That’s right. Everything your cat knows, good or bad, she learned in the first weeks of her life. Further, even though she is trainable as she leaves exotic shorthair cat for sale-hood and grows into an adult, it becomes more difficult for her to change the way she does things as she grows older. Is that the reason older cats seem to be crotchety ole’ grouches? And why they won’t move off of your favorite chair without a lot of grumbling? Maybe. But, it’s well documented that the first weeks of a kitten’s life is where they develop all the critical elements of their physiology and personality.
Physical Development and Growth:
The first weeks of a kitten’s life is the most dramatic, growth-wise. At birth a kitten will weigh around 100 grams (3.5 oz). Normal weight gain is about 7-10 grams a day and their weight should double in 14 days. A healthy kitten is plump, firm and vigorous and they will nurse every 1-2 hours. They prefer one teat to nurse and find it by smell. When they’re well fed their stomachs are round and they sleep quietly. If they are crying and moving around, they are not getting enough to eat and may be taking in air when they nurse. Before, during, and after nursing, the queen will lick the stomach and perineal area (the area just above the tail) to stimulate urination and defecation. She’ll do this for the first 2-3 weeks of her kitten’s life.
At 3-4 weeks the kittens will begin to imitate their mom’s eating and drinking habits. Keep a shallow dish for water available for them and you can also allow them to taste a kitten mush mixture of high quality kitten food, kitten milk replacement and hot water blended to the texture of infant cereal. Start off with 3-4 meals a day of this mixture. At first the kittens will explore it, walk in it, and eat some. After that mom may finish the meal herself. Each week decrease the amount of milk replacement, water and time of blending. Weaning will be complete by 7-8 weeks when the kittens should be eating dry food and drinking water on their own.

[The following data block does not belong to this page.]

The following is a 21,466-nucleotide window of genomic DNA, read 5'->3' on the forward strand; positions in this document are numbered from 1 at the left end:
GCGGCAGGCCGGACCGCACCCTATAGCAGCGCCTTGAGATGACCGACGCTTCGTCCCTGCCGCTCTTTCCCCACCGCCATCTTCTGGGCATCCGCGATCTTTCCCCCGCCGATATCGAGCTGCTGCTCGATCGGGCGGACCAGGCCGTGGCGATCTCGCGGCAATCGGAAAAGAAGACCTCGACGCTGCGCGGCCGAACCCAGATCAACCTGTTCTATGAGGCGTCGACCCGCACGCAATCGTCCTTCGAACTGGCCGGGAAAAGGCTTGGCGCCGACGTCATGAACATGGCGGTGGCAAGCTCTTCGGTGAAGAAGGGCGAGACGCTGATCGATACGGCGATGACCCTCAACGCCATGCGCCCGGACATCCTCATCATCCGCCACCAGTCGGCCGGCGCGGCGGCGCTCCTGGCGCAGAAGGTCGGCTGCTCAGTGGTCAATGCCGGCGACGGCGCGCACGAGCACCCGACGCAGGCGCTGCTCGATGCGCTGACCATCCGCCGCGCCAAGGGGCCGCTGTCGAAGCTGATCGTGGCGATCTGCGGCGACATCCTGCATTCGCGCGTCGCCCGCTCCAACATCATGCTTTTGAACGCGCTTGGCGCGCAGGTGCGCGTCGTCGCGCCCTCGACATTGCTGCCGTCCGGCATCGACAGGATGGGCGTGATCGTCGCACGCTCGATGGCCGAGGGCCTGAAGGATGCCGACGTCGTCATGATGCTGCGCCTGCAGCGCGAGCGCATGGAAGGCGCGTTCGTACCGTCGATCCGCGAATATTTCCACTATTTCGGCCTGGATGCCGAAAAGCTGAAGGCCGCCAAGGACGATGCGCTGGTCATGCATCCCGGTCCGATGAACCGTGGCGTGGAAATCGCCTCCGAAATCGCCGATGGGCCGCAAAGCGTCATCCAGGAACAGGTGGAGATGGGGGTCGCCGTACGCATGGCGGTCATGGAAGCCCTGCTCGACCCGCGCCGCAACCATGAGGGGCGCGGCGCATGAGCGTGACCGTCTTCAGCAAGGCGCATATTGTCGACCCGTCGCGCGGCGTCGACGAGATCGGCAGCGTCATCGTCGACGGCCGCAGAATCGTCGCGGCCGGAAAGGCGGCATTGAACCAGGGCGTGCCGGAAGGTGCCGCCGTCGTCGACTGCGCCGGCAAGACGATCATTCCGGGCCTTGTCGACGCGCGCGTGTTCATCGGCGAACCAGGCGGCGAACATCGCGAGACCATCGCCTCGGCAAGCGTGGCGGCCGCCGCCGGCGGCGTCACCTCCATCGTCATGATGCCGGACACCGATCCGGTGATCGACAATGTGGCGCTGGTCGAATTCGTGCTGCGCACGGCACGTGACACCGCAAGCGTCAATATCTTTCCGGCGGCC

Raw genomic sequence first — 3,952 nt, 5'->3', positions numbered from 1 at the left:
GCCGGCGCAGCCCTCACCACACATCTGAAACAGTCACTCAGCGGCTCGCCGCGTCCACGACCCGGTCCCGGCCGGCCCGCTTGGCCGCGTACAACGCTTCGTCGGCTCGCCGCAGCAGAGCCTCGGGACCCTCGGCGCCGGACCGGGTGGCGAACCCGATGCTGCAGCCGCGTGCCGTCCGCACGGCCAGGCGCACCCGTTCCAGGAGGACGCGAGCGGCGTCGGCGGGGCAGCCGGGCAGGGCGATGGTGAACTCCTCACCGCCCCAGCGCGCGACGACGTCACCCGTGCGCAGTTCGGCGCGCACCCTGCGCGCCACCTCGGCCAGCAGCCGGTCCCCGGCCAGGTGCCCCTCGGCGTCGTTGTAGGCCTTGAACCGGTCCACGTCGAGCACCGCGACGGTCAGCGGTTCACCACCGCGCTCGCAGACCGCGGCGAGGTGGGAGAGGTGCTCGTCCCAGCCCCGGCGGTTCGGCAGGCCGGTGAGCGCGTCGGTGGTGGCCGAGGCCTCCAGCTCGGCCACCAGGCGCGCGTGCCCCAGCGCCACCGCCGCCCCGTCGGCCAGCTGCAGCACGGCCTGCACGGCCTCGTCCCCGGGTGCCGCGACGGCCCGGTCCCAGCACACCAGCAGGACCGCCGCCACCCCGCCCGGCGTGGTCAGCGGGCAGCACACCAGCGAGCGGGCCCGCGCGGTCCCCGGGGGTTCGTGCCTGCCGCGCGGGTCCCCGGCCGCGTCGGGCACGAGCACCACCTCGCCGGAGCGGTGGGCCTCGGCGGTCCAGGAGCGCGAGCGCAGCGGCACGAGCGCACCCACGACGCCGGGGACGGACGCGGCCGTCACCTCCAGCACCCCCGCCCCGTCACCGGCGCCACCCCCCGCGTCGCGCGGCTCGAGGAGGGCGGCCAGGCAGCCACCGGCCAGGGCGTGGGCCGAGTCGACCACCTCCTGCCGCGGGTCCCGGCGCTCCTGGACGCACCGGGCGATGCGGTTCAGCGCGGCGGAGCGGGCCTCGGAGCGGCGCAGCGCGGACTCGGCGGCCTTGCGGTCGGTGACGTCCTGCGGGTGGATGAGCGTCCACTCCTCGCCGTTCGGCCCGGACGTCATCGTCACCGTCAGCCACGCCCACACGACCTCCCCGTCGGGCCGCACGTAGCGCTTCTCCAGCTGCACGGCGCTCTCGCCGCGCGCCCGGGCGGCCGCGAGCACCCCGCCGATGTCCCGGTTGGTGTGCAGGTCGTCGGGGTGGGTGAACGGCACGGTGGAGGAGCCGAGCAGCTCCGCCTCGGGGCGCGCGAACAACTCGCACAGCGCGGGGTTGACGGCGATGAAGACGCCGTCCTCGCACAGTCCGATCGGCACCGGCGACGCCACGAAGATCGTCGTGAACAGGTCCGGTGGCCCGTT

This growth schedule matches what wild kittens will experience. Mom will nurse them for a while after birth. Then, she will hunt her territory for prey, bring it home and teach her kittens how to eat it. Later she will catch the prey and bring it home alive so that she can teach them how to kill. Kittens need to learn fast because, being easy prey themselves, they are susceptible to predators . They also need to learn fast because mom’s territory is not going to be sustainable for providing food indefinitely. As they grow they’ll eat greater amounts and more often. So, they need to grow up, get out on their own, find their own territory and fend for themselves.
Personality and Socialization
Though cats are solitary creatures, they are not completely loners. Young kittens do not have a developed sense for personal space or territoriality. They’ll snuggle in a ball with themselves or with mom in order to maintain normal body temperature. Conversely, they’ll spread out a little if they’re too hot. As they grow and their bodies develop the ability to maintain itself, they’ll begin to find their own private spaces for resting or sleeping, but still play with each other. In the wild mom will stop providing food for them eventually. She’ll resume protecting her territory, causing her brood to leave or chasing the now adult kittens off. Now they’ll need to establish their own territories and begin the cycle all over again. Domestic kittens may seek their own private space, but since food is readily available, they’ll display less protective territoriality instincts with each other. They’ll include your house as part of their territory, but exclude neighbor cats or other animals from the property.
While they’re still kittens, they’ll stalk and play to develop their balance and coordination. This is the training ground for learning predation and the basic survival techniques that has perpetuated the presence of cats for thousands of years. As cute as the play seems, this play is critical to the survival of the species.